The Gemara tells us, “Esther b’ruach hakodesh nemra” – that the Book of Esther was divinely inspired. Hence, its lessons are timeless.
Achashveirosh hosted a 180-day royal banquet “b’haroso es osher kavod malchuso – to show the wealth of his glorious kingdom.” He called Vashti to his party for a similar reason: “l’haros ha’amim v’hasorim es yafyah – to show the people and the officials her beauty.” Achashveirosh loved showing off, and this habit contributed to his downfall.
Because a person who flaunts the extras G-d gave to him makes himself vulnerable to the ayin hara (the evil eye) and risks losing them. In Achashveirosh’s case, he lost his royal and fabulously beautiful bride, Vashti.
The Gemara (Berachos 31b) tells us that Chanah prayed to Hashem, “V’nasata l’amosecha zera anoshim – Grant to your maidservant the seed of men,” which the Gemara homiletically explains to mean, “Give me a child that blends in with other people” – i.e., a child who is neither too foolish nor too wise.
This request sounds strange. What’s wrong with having a brilliant son? Rashi explains that Chanah didn’t want her son to stand out and be the cause of people’s wonder, for then, says Rashi, he would be targeted by the evil eye.
All the way at the end of Shas, in the final dafim of Masechtas Niddah, the Gemara relates an interesting case that came before the great Talmudic sage Rebbi Yochanan. A woman was having a distressing problem. After going to the mikvah, she would become disqualified to her husband even before arriving home.
Rebbi Yochanan said to her that she was, perhaps, showing too much public affection to her husband, thereby causing others to be envious and activating the evil eye. Rebbi Yochanan advised her to publicize her plight, which would transform the jealousy of others into pity, thereby removing any ayin hara.
All these sources teach us that we should adopt a posture of modesty. Let’s be careful not to show off our new car to a neighbor who is out of work. Let’s be weary of passing around our children’s report cards to friends who can’t get their children into yeshiva. Let’s be circumspect about talking about our mate’s kindness in front of a person who has marital woes.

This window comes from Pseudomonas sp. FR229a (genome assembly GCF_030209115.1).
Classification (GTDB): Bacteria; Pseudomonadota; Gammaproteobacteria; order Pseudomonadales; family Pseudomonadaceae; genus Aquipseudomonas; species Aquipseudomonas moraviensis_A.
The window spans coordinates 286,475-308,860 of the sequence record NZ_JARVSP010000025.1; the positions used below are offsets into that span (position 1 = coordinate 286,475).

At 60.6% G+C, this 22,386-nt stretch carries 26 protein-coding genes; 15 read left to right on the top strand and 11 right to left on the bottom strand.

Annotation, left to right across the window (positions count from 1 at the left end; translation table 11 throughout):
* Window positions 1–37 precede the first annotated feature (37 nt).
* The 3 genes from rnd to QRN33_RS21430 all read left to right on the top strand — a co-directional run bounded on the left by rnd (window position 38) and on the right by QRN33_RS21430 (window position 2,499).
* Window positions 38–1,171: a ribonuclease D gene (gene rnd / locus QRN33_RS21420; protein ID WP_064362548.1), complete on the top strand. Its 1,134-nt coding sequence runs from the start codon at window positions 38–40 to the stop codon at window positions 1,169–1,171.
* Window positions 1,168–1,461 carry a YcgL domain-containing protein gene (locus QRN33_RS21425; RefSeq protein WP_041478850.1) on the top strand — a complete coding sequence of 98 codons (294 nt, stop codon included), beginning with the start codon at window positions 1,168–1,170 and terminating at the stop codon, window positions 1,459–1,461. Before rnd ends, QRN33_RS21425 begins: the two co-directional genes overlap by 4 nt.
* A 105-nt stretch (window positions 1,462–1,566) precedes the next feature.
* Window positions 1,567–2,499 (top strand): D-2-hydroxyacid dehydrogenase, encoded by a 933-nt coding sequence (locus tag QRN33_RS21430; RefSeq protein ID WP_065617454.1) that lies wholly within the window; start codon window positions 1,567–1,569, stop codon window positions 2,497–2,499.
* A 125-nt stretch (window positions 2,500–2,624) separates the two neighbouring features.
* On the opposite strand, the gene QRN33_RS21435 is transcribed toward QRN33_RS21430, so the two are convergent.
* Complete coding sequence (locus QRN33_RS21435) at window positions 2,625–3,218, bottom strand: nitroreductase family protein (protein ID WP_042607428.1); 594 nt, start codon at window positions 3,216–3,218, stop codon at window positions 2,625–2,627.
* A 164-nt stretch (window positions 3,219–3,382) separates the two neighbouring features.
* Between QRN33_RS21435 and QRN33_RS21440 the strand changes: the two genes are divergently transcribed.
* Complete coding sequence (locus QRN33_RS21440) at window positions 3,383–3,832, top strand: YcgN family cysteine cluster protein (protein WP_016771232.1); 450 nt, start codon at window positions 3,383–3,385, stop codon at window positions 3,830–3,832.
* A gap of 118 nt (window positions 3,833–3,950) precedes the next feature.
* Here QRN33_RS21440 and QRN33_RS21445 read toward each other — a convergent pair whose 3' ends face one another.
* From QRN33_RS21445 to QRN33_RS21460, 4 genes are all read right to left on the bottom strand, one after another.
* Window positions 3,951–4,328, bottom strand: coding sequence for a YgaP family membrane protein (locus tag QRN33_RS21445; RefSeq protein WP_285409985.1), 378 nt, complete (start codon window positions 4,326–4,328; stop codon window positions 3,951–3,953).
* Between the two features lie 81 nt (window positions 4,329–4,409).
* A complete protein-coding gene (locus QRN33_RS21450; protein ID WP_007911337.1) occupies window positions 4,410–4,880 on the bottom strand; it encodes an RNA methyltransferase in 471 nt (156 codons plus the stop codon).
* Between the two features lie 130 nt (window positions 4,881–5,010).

We live in a society where people gauge success by the number of possessions, but we need to realize that flaunting our successes puts us in grave danger.
A related lesson can be derived from the composition of Achashveirosh’s palace floor. The megillah tells us: “ritzpas bahat v’sheish v’dar v’sochores” – it was a floor of precious gems and marble, rows and rows of jewels going round about. Who ever heard of a floor studded with gems? What was the palace architect thinking?
But perhaps Achashveirosh just wanted to show off. I can just hear Achashveirosh telling the palace planners, “I want the palace to be different. It should be unique.” In response, the architect, catching the drift of this egomaniac, suggested, “Why not put diamonds on the floor? No one’s ever done that before!”
While this attitude might sound babyish, think about how many of us share it. How many people tell the printer when they order simcha invitations that they want something very different (perhaps with a mirror or which glows in the dark)? How many women go to a dressmaker and insist on a fabric that no one has ever worn before? How many people go to the caterer and want a one-of-a-kind menu?
This attitude of needing to be different was characteristic of Achashveirosh, and the megillah is teaching us that it is antithetical to the Torah’s ways.
In the merit of studying the megillah, may we be blessed with long life, good health, and everything wonderful.